Redshirt junior center Sandi Marcius and redshirt freshman forward Donnie Hale are listed as the projected starters, but past that, who plays and how much remains a question mark.
“Nobody knows,” Marcius said of how the frontcourt rotation will go. “I don't even think coach knows.”
Marcius and Hale will be joined by center A.J. Hammons (7-foot freshman), Jay Simpson (6-foot-9 freshman), Jacob Lawson (6-foot-8 sophomore) and Travis Carroll (6-foot-8 junior), and each has shown at times the ability to play well. But due to three of those players being new to the active roster, Painter isn't exactly sure how he'll handle the logjam.
“I don't go into (the game) with a plan when you're dealing with unproven people, in terms of the defensive end of it,” Painter said.
Painter doesn't know whether his players can contain two Bucknell frontcourt players, one of which is a mobile 6-foot-11 player who Painter believes has a shot at the NBA.
“Bucknell has some guys on the front line that are going to cause some problems for particular guys on our team,” Painter explained. “That is something that is going to have to play itself out.”
Marcius and Hammons have the size to cause Bucknell problems, but whether or not they can successfully chase an athletic 6-foot-11 player who shoots three-pointers is another story.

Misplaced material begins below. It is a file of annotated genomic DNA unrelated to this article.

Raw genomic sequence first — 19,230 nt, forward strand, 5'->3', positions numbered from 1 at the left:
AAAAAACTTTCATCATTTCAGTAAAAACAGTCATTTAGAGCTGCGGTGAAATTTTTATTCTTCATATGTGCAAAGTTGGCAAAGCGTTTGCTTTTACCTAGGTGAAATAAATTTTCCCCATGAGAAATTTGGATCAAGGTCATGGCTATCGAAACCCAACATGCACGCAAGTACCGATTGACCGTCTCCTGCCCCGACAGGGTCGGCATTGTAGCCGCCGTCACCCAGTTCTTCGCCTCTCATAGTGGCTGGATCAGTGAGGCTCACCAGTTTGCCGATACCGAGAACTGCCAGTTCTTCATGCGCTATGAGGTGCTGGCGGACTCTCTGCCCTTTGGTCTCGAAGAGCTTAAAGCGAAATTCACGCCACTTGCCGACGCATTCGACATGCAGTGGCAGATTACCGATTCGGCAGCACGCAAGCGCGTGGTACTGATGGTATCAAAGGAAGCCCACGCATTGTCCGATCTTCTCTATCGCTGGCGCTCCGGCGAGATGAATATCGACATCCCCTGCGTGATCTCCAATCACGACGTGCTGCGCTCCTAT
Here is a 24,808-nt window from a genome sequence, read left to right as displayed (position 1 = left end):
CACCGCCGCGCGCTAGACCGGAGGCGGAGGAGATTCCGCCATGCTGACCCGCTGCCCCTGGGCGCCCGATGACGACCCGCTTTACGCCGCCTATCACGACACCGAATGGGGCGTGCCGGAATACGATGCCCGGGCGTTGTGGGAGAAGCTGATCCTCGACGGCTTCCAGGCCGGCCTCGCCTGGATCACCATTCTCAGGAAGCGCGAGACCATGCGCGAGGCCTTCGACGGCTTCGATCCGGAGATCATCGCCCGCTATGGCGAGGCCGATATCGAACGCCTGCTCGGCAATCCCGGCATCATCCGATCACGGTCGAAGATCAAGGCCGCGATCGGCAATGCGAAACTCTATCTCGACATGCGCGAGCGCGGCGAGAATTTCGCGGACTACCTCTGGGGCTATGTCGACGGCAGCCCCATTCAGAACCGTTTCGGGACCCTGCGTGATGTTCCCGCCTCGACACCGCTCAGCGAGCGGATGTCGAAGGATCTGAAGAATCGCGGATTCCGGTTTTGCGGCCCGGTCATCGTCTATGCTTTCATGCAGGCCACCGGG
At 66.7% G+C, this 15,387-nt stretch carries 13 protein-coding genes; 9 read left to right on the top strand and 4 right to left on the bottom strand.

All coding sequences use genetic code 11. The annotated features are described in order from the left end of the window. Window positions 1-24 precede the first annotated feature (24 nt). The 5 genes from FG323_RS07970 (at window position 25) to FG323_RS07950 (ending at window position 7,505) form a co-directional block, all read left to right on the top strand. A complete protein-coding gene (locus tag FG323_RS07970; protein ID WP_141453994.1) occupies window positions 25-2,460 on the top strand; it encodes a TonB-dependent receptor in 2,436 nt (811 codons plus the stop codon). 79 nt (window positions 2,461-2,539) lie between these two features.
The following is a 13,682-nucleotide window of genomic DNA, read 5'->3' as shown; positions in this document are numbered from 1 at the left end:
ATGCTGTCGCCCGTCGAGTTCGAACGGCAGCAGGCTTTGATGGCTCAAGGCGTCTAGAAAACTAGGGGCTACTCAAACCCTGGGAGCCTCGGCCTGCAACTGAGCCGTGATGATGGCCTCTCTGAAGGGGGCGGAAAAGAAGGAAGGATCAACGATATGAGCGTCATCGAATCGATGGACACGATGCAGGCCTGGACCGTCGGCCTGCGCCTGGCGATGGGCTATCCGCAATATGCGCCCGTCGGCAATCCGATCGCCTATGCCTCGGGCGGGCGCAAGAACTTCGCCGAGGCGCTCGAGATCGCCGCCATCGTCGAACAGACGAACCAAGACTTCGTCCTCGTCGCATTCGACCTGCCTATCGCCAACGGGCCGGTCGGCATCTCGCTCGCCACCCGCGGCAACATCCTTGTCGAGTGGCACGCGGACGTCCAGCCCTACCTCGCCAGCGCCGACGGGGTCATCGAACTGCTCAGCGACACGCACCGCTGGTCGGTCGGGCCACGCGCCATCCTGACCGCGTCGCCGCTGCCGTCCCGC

“If we have some guys on our front line that can't guard, it's going to be tough to play them,” Painter said. “I do think that we have a couple of guys that will be able to guard them. I hope that we have a couple of guys that can guard them. Your fear is that you don't.”
During the two exhibition victories, Painter rotated his big players in and out at a maddening pace to ensure that they each got an opportunity. That won't be the case any longer beginning today.
“Everybody obviously will get a chance,” Painter said. “But how long we stay with a certain guy is going to be based on their production. I'm not going to just stay with guys for the sake of giving them the minutes.”
With Purdue having an inordinate amount of size this season, Painter will be able to exploit smaller teams at the offensive end. However, as the game with Bucknell could demonstrate, those more agile teams could exploit the Boilermakers as well at their offensive end.
“I wouldn't go as far as saying that it's a chess match, but it is the flip of the game,” Painter said. “In football, you have offensive players and defensive players. In basketball, they have to be able to play at both ends and (a coach) has to be able to weigh that. And you have to be able to hold your strength out there, your advantage. If you can't do that, and they can, then you're going to have to make an adjustment. That's just part of the game.”